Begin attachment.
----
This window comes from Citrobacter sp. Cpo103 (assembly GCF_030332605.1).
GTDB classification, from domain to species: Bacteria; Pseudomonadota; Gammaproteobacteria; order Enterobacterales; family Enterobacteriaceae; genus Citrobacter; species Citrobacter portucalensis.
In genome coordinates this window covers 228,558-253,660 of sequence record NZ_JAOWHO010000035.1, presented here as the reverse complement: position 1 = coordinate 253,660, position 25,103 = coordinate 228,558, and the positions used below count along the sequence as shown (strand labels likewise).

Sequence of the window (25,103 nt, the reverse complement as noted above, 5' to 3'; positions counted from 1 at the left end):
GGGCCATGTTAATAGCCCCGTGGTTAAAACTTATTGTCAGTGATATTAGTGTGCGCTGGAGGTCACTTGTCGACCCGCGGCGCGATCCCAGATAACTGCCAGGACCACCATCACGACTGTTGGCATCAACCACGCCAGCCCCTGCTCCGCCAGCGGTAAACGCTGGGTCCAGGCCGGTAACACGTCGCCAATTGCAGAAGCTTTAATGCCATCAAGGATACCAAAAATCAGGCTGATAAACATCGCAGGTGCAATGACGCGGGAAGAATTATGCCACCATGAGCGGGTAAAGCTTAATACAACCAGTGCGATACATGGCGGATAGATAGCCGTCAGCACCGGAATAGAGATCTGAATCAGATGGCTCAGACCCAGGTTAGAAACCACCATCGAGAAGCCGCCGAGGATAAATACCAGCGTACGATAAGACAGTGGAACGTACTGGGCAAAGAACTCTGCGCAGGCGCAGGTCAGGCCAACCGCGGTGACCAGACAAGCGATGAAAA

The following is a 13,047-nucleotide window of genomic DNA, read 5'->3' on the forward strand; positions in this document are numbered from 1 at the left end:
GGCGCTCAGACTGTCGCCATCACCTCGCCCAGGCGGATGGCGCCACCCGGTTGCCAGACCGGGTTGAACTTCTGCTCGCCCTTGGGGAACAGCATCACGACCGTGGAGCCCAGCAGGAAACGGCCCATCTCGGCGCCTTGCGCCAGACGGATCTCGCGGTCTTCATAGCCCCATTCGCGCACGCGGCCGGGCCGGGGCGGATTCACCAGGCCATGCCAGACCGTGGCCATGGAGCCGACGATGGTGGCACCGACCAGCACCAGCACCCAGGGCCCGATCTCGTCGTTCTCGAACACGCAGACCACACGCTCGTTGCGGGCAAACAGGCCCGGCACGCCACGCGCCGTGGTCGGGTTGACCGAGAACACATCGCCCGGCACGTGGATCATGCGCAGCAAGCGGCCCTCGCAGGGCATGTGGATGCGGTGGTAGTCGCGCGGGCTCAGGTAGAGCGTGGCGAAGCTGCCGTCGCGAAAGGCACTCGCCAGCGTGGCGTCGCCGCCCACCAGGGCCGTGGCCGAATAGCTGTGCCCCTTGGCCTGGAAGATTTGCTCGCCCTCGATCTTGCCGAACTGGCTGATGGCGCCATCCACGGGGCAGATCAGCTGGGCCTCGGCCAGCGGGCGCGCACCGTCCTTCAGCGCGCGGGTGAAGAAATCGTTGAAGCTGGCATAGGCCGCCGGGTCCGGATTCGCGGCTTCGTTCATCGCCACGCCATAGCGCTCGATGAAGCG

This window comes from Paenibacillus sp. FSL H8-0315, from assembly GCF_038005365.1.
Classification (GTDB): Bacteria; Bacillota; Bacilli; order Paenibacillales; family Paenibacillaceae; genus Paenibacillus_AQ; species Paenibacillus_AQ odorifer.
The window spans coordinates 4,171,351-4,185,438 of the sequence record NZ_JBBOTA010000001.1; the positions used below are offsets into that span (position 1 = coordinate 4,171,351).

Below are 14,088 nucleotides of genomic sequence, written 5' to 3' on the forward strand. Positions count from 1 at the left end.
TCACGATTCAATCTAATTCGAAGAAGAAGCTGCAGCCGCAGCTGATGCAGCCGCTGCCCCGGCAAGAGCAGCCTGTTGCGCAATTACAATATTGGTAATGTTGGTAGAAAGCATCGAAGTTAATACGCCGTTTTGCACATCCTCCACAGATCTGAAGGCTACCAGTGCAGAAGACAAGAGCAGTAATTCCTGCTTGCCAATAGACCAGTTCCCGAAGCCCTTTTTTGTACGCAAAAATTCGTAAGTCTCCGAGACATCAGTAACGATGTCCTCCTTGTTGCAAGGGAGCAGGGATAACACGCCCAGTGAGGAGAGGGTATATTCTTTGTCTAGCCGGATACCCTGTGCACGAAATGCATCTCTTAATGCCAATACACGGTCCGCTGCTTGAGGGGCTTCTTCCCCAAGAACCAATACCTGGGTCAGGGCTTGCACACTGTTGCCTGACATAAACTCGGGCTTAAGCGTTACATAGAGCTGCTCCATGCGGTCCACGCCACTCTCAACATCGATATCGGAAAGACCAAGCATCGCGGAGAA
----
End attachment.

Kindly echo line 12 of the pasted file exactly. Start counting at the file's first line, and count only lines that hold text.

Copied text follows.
TCACGATTCAATCTAATTCGAAGAAGAAGCTGCAGCCGCAGCTGATGCAGCCGCTGCCCCGGCAAGAGCAGCCTGTTGCGCAATTACAATATTGGTAATGTTGGTAGAAAGCATCGAAGTTAATACGCCGTTTTGCACATCCTCCACAGATCTGAAGGCTACCAGTGCAGAAGACAAGAGCAGTAATTCCTGCTTGCCAATAGACCAGTTCCCGAAGCCCTTTTTTGTACGCAAAAATTCGTAAGTCTCCGAGACATCAGTAACGATGTCCTCCTTGTTGCAAGGGAGCAGGGATAACACGCCCAGTGAGGAGAGGGTATATTCTTTGTCTAGCCGGATACCCTGTGCACGAAATGCATCTCTTAATGCCAATACACGGTCCGCTGCTTGAGGGGCTTCTTCCCCAAGAACCAATACCTGGGTCAGGGCTTGCACACTGTTGCCTGACATAAACTCGGGCTTAAGCGTTACATAGAGCTGCTCCATGCGGTCCACGCCACTCTCAACATCGATATCGGAAAGACCAAGCATCGCGGAGAA